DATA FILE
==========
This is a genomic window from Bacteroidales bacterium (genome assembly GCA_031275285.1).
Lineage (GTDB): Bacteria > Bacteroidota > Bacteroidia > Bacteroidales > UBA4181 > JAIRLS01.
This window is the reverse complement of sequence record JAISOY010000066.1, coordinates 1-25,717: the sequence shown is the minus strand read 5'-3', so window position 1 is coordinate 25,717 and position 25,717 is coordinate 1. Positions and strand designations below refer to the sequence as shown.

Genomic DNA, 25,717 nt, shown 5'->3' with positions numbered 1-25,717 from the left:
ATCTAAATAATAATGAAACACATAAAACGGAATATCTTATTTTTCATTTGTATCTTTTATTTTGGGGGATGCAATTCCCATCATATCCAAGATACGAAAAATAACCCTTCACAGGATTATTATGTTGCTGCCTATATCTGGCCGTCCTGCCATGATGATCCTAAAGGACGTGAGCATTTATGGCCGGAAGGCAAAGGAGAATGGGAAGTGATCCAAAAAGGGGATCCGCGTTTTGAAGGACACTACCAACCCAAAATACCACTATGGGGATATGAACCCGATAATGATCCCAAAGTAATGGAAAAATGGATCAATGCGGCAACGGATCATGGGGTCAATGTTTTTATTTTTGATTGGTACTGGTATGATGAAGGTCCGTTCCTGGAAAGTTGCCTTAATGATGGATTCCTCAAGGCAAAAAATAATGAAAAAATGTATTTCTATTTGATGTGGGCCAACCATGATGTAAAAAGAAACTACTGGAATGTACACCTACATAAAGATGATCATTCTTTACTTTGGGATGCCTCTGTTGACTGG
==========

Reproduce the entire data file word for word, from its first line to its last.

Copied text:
This is a genomic window from Bacteroidales bacterium (genome assembly GCA_031275285.1).
Lineage (GTDB): Bacteria > Bacteroidota > Bacteroidia > Bacteroidales > UBA4181 > JAIRLS01.
This window is the reverse complement of sequence record JAISOY010000066.1, coordinates 1-25,717: the sequence shown is the minus strand read 5'-3', so window position 1 is coordinate 25,717 and position 25,717 is coordinate 1. Positions and strand designations below refer to the sequence as shown.

Genomic DNA, 25,717 nt, shown 5'->3' with positions numbered 1-25,717 from the left:
ATCTAAATAATAATGAAACACATAAAACGGAATATCTTATTTTTCATTTGTATCTTTTATTTTGGGGGATGCAATTCCCATCATATCCAAGATACGAAAAATAACCCTTCACAGGATTATTATGTTGCTGCCTATATCTGGCCGTCCTGCCATGATGATCCTAAAGGACGTGAGCATTTATGGCCGGAAGGCAAAGGAGAATGGGAAGTGATCCAAAAAGGGGATCCGCGTTTTGAAGGACACTACCAACCCAAAATACCACTATGGGGATATGAACCCGATAATGATCCCAAAGTAATGGAAAAATGGATCAATGCGGCAACGGATCATGGGGTCAATGTTTTTATTTTTGATTGGTACTGGTATGATGAAGGTCCGTTCCTGGAAAGTTGCCTTAATGATGGATTCCTCAAGGCAAAAAATAATGAAAAAATGTATTTCTATTTGATGTGGGCCAACCATGATGTAAAAAGAAACTACTGGAATGTACACCTACATAAAGATGATCATTCTTTACTTTGGGATGCCTCTGTTGACTGG